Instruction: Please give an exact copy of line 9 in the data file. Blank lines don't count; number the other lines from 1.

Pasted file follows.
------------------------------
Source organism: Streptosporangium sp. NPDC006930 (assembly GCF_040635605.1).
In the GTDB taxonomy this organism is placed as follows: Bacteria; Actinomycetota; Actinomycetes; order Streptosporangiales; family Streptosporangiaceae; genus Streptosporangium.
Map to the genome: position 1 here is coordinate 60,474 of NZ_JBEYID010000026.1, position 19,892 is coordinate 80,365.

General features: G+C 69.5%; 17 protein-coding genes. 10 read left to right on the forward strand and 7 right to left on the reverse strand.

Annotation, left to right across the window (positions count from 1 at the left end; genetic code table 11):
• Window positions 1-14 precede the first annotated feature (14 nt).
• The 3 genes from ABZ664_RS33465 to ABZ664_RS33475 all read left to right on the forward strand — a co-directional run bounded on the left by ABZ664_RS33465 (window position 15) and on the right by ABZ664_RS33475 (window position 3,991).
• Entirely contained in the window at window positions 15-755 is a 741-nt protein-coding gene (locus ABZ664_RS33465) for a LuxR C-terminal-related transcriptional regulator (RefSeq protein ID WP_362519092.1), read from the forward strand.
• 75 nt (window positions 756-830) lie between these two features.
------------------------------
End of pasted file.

• 75 nt (window positions 756-830) lie between these two features.